DV Info Net

DV Info Net (https://www.dvinfo.net/forum/)
-   All Things Audio (https://www.dvinfo.net/forum/all-things-audio/)
-   -   A good high end portable digital mixer (https://www.dvinfo.net/forum/all-things-audio/59585-good-high-end-portable-digital-mixer.html)

Sean Freeland February 1st, 2006 11:33 AM

A good high end portable digital mixer
 
I have been using a Shure FP33 mixer in the field, but am now able to upgrade and would like to get a digital mixer with limiter, compressor and digital lvl readout. Budget is not a problem but would like a good mixer with good sound quality. What does anyone recommend?




_______________________________________________________
"Without sound everyone goes def."

Ray Sigmond February 1st, 2006 11:42 AM

On B&H I saw the Sony DMXP01

http://www.bhphotovideo.com/bnh/cont...goryNavigation

Richard Alvarez February 1st, 2006 12:00 PM

Sound Devices gets great reviews. Check out the 442 and the 302
http://www.sounddevices.com/products/442master.htm

Dan Keaton February 1st, 2006 01:17 PM

I highly recommend the Sound Devices 302 or 442.

However, these are analog mixers, but they do have limiters and other features.

The sound level is presented via a very effective arrangement of LEDs.

Steve House February 1st, 2006 03:07 PM

Just a note - compression and similar processing is generally best applied in the final stages of post, not when making the original recording in the field.

Douglas Spotted Eagle February 1st, 2006 03:22 PM

To a very limited extent, I have to disagree with Steve. If you find yourself unable to control the sound in the field, and hardware devices help gain that control, then go ahead and commit to the processed sound in the field. It also might be that hardware helps deal with certain issues such as compression, feedback, etc. In those cases, and being sure you know your content...go ahead and committ. But if you have no control, don't have time to check everything 3 times, and don't know the subject...be as cautious as possible, and apply in post.
Real world scenario;
you have a speaker that talks very loudly, and very softly, at both ends of the spectrum. Because of the loud voice, you've got to keep gain artificially low. (-18dB or more) In post, you attempt to bring up the quiet passages, but because of the gain and signal to noise, you've now raised the noise level significantly, whereas if you'd recorded with light compression in the field, you could have greater gain and potentially more efficient s/n ratio, and therefore better audio to work with in post.
But overall, my experience for "average" or "common" recording scenarios is to do all your EQ, compression, and sometimes even room tone, in post.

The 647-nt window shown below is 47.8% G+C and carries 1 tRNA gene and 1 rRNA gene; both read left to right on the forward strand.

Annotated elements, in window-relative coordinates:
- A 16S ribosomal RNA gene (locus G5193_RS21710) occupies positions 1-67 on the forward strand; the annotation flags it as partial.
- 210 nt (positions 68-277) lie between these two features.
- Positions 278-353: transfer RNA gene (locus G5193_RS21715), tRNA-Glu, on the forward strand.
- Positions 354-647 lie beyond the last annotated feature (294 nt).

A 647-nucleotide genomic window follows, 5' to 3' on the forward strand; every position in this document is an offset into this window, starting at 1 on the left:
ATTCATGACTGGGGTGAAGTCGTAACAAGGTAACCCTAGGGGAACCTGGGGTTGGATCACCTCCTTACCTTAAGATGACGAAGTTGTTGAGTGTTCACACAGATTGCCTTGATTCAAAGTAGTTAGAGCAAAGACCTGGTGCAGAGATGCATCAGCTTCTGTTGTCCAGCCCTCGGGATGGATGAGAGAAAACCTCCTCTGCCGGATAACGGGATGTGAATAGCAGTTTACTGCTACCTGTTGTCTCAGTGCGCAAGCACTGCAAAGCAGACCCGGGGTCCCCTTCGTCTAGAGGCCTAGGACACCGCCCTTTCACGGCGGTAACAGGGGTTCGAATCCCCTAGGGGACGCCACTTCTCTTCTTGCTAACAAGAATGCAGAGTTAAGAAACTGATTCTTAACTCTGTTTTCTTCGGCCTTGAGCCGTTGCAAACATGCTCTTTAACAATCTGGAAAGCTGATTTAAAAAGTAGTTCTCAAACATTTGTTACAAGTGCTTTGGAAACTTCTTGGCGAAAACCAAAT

Jim Feeley February 2nd, 2006 01:45 PM

You don't need a digital mixer. Note that the Sony digital field mixer (the DMX P01) has been discontinued (or so I was told by some Sony folks). And as others here have pointed out, you don't need (or even want) compression on a field mixer. But a limiter is handy...as are good meters, and so on.

I own a Sound Devices 302 and like it a lot. I also have an older PSC M4 A+ that works OK (and a small Sound Devices MixPre that I also like). But I'm most happy with the 302.

There are other good mixers, but as a FP33 replacement, the 302 is a pretty close fit.

Best,

Jim

Ty Ford February 2nd, 2006 03:59 PM

Quote:

Originally Posted by Steve House
Just a note - compression and similar processing is generally best applied in the final stages of post, not when making the original recording in the field.

Were it not for the input and output limiters in the Sound Devices 442, I wouldn't have bought it. I count on them to be inaudible and to save my butt on a regular basis.

It's an analog mixer. I can feed two (well, three actually) cameras simultaneously, if needed.

Regards,

Ty Ford

Steve House February 3rd, 2006 05:45 AM

Quote:

Originally Posted by Ty Ford
Were it not for the input and output limiters in the Sound Devices 442, I wouldn't have bought it. I count on them to be inaudible and to save my butt on a regular basis.

It's an analog mixer. I can feed two (well, three actually) cameras simultaneously, if needed.

Regards,

Ty Ford

Oh yes, the role of limiters is a given - when I was referring to "processing" I meant things like compression or other manipulations of the signal.

Ty Ford February 3rd, 2006 06:33 AM

Ah, well some folks consider limiting processing. There is also the question of delay. That's normally considered a process, but the Sound Devices 744T allows delay to be adjusted separately for each channel to allow for source to mic distance differences. I don't think I've been in a position to use that feature yet.

Other location audio guys use one of the Yamaha digital mixers, I think because of all of it's input and output capabilities. Those are on carts and run on AC, typically not on batteries.

Regards,

Ty Ford


All times are GMT -6. The time now is 07:38 PM.

DV Info Net -- Real Names, Real People, Real Info!
1998-2021 The Digital Video Information Network